In colonial times a gore was the name for a strip of land not large enough to create an entire township. This area was created by a surveyor’s misjudgment, or re-adjustments of boundary lines. When discovered, New Hampshire’s governor sometimes granted the “gore” to someone who had performed a personal service for him, or who was a friend.
Dame’s Gore was the name given to the strip of land between Canaan and Dorchester, in Grafton County, New Hampshire. It was discovered in 1772 not to be owned by any person. Gov. John Wentworth had originally granted it to Capt. Theophilus Dame, then high sheriff of Strafford County, New Hampshire, for his services in the war. Theophilus Dame was sheriff under both the British, and post-Revolutionary government. His son George Dame was a loyalist.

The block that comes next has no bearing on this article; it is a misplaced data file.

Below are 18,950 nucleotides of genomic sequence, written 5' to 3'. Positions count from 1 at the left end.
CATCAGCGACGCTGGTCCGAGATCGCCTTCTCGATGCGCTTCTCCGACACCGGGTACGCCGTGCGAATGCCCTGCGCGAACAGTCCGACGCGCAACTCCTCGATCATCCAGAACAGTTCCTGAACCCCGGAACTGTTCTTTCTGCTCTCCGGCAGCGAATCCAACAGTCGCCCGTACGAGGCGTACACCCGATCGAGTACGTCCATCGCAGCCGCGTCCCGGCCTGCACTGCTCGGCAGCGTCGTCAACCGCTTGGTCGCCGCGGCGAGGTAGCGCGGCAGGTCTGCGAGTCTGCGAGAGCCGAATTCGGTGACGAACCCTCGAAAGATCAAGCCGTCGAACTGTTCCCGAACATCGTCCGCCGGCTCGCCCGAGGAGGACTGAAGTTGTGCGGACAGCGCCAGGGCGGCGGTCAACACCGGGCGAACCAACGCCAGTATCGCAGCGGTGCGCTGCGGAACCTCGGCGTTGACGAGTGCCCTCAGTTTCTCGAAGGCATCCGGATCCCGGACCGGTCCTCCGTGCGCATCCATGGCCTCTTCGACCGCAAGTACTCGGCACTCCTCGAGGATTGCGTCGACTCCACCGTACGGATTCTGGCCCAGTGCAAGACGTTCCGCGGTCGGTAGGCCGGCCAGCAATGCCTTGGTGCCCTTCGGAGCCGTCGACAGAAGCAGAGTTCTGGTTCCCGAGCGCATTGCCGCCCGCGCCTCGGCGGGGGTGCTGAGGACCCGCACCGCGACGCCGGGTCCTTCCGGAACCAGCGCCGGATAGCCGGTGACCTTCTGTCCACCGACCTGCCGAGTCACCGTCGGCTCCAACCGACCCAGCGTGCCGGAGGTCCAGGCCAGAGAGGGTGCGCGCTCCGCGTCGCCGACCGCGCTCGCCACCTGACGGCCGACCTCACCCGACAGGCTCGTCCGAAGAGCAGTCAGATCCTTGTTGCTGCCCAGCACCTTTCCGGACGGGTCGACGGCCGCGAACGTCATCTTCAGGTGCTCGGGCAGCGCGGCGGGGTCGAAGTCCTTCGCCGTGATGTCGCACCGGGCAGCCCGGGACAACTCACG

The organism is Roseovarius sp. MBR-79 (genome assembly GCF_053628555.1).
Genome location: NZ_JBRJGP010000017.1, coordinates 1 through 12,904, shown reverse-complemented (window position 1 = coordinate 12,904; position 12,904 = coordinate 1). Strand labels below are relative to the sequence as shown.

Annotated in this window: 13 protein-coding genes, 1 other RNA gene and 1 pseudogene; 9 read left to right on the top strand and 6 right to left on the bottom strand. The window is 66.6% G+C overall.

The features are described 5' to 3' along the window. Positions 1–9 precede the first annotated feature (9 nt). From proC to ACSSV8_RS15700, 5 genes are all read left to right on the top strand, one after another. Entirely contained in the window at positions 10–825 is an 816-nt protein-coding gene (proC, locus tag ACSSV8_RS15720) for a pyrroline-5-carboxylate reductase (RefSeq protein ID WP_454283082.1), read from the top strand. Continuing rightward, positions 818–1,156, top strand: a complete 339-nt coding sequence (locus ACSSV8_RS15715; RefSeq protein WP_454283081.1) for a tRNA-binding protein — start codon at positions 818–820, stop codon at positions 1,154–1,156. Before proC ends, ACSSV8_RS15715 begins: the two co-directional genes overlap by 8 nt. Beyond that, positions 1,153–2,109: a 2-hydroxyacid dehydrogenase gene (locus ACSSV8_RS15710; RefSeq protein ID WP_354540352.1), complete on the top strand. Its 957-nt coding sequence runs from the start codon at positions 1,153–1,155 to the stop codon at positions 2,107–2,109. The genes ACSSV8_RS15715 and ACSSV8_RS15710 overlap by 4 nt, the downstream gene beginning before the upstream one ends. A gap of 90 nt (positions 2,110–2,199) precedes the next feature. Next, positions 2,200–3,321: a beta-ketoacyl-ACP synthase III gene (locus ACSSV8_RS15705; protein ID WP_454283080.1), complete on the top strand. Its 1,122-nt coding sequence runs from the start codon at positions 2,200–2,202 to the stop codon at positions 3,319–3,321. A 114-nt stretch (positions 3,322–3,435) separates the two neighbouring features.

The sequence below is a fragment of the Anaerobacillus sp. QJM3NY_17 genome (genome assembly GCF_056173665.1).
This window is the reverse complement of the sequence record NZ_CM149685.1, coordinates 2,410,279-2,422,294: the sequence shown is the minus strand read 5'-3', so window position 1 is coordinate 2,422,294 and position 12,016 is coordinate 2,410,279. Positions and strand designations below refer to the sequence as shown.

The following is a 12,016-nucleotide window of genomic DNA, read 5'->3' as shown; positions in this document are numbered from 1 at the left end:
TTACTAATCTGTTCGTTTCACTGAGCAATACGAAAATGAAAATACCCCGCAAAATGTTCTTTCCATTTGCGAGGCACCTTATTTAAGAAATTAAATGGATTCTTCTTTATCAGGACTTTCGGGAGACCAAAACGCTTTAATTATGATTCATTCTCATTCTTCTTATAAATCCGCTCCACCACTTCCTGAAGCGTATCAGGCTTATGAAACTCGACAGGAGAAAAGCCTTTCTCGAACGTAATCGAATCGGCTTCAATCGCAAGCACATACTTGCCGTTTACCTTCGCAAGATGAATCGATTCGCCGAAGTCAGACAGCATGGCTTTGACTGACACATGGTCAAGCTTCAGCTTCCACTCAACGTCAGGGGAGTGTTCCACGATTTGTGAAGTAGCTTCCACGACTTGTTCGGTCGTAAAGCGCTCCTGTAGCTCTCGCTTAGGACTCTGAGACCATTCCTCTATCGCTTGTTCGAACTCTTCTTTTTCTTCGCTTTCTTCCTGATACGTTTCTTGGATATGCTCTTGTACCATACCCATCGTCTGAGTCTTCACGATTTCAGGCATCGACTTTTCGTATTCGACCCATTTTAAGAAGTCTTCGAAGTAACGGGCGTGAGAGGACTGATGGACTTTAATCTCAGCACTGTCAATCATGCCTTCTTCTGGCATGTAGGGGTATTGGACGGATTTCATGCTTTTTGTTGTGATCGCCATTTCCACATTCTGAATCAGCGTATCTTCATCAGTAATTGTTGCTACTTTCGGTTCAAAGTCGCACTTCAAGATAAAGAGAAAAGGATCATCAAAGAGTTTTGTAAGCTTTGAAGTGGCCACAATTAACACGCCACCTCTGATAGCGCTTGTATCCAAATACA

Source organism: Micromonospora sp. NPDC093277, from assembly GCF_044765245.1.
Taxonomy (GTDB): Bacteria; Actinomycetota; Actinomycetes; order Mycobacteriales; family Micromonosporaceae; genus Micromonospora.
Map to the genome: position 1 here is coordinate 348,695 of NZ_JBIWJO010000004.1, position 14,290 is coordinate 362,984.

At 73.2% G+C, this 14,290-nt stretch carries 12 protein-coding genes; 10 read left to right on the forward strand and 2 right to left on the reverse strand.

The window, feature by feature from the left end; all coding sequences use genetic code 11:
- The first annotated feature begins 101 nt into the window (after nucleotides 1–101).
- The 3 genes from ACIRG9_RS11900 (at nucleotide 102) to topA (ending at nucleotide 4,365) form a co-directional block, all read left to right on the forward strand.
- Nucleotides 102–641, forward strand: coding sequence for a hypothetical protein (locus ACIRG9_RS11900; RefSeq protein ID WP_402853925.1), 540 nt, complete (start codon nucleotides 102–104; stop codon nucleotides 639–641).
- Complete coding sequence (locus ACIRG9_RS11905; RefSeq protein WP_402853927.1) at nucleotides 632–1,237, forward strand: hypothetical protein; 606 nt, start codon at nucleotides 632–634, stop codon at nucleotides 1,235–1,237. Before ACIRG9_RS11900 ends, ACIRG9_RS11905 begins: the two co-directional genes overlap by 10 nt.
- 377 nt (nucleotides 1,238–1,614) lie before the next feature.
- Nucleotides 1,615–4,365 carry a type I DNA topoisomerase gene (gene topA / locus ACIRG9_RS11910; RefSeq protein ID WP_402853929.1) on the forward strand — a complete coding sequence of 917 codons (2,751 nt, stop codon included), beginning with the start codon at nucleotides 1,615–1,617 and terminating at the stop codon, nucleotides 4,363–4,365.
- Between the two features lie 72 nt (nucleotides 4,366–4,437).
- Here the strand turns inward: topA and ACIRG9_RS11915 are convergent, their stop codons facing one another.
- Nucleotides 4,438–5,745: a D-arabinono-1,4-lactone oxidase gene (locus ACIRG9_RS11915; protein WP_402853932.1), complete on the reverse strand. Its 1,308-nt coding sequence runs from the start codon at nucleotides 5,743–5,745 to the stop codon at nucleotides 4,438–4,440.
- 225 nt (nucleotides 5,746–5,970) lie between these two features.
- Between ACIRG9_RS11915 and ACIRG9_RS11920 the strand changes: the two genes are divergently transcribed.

By 1787 “Dame’s Gore” had passed into the hands of Rev. Jonathan Homer of Newton MA. Starting in 1808 the town of Canaan tried to annex Dame’s Gore, but it was refused each time by the legislature. Finally on 14 March 1846 the legislature approved of the annexation, and Dame’s Gore became part of the town of Canaan.
ALSO SEE: History of Canaan NH, by William Allen Wallace; Concord NH: Rumford Press, 1910, page 153